Percy’s fiction and nonfiction have been read on National Public Radio, performed at Symphony Space, and published by Esquire, GQ, Time, Men’s Journal, Outside, The Wall Street Journal, The Paris Review, McSweeney’s, Ploughshares, Glimmer Train, and Tin House. He also writes the Green Arrow and Teen Titans series at DC Comics. His honors include a fellowship from the National Endowment for the Arts, the Whiting Writers’ Award, two Pushcart Prizes, the Plimpton Prize, and inclusion in Best American Short Stories and Best American Comics. He is a member of the WGA screenwriters’ guild and has sold scripts to FOX and Starz. He currently has several film and TV projects in development. Percy has taught at several colleges and universities, including the Iowa Writers’ Workshop.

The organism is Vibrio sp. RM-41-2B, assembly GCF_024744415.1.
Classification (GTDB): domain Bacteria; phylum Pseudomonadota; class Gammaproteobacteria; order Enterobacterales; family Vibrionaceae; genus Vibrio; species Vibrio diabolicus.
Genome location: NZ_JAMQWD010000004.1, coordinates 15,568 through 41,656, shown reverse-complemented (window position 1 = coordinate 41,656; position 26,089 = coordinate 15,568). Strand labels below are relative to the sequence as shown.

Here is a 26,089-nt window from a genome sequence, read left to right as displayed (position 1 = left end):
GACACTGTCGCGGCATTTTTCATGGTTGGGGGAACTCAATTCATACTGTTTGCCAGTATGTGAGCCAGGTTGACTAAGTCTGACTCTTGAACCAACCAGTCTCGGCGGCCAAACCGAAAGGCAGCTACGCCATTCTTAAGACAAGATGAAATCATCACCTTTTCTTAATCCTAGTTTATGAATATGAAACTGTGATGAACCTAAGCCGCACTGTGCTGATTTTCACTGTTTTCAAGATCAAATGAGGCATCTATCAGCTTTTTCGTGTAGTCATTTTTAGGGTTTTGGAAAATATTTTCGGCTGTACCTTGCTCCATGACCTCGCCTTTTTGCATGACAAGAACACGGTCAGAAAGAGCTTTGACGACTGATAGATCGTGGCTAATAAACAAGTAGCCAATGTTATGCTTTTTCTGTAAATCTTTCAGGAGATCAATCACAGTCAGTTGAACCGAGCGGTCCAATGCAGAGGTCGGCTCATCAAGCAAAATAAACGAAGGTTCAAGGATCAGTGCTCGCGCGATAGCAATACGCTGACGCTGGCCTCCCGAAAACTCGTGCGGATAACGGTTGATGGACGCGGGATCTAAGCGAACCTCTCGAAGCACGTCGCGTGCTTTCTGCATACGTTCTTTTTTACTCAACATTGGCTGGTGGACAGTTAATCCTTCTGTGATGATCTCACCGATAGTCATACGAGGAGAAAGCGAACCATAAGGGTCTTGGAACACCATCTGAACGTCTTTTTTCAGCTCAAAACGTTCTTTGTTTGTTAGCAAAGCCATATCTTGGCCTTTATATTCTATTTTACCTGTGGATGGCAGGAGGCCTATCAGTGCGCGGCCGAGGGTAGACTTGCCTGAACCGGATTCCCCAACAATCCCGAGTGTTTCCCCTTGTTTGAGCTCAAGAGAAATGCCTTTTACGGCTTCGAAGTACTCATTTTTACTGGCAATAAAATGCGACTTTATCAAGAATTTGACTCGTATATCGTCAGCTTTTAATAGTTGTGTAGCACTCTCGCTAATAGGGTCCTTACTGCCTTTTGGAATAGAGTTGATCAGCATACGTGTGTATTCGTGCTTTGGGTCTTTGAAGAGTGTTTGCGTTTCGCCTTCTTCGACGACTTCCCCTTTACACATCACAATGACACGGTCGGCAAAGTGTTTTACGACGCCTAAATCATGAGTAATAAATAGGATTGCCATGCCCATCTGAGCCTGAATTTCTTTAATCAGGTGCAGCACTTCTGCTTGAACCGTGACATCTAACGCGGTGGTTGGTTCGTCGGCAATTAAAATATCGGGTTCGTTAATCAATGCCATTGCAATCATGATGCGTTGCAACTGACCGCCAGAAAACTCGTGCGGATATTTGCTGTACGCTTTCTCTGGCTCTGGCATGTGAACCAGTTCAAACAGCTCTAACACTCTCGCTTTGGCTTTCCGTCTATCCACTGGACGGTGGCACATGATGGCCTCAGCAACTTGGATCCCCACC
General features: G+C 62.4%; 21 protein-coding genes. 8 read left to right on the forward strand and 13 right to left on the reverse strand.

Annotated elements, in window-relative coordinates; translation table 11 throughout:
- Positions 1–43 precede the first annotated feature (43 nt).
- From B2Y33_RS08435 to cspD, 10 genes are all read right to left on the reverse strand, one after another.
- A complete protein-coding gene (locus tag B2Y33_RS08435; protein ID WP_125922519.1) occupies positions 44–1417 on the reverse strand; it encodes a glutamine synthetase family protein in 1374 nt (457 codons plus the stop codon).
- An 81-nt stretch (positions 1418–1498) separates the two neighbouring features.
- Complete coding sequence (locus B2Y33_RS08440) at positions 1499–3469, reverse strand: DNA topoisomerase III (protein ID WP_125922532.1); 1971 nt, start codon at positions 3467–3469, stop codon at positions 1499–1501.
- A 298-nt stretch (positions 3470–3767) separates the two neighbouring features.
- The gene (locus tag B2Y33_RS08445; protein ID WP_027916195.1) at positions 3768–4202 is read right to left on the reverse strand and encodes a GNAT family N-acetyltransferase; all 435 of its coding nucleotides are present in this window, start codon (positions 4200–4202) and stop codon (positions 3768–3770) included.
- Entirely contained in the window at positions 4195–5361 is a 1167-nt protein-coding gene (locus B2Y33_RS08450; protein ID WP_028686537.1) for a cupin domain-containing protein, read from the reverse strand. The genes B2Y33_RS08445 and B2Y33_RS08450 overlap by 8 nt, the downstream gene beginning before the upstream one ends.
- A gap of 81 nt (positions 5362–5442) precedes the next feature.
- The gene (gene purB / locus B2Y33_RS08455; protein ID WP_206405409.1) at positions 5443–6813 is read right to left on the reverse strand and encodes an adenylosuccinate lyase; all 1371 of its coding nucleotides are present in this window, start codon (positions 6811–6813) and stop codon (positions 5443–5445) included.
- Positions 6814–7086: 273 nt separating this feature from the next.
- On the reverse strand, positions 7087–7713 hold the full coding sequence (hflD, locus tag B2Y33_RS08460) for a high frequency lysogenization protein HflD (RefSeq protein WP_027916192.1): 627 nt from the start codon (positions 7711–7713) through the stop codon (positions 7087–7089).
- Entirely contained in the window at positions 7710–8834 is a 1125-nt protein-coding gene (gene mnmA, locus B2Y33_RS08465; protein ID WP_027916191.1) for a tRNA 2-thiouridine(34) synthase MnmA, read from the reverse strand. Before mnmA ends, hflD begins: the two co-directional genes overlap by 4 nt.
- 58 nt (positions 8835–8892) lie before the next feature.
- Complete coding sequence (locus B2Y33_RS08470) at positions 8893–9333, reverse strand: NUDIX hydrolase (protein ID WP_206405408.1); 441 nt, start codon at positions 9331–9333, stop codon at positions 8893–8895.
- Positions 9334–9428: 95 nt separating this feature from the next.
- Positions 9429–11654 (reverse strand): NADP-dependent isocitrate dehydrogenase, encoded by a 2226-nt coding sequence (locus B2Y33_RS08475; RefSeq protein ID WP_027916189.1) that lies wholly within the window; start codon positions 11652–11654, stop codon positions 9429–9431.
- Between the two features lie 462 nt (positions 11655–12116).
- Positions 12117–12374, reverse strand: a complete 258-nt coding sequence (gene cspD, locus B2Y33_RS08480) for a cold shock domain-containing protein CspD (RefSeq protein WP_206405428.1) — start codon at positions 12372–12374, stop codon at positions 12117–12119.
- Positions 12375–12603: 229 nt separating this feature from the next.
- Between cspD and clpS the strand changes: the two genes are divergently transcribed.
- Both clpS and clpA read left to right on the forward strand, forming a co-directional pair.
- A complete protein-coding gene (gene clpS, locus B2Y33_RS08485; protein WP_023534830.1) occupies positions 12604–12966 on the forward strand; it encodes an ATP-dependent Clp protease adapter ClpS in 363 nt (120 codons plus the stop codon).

Eco-Theatre: The Intersection of Art, Politics, and Environmental Science Activists – A Playwright’s Talk
Tuesday, April 4
South Ballroom, Memorial Union — 8 PM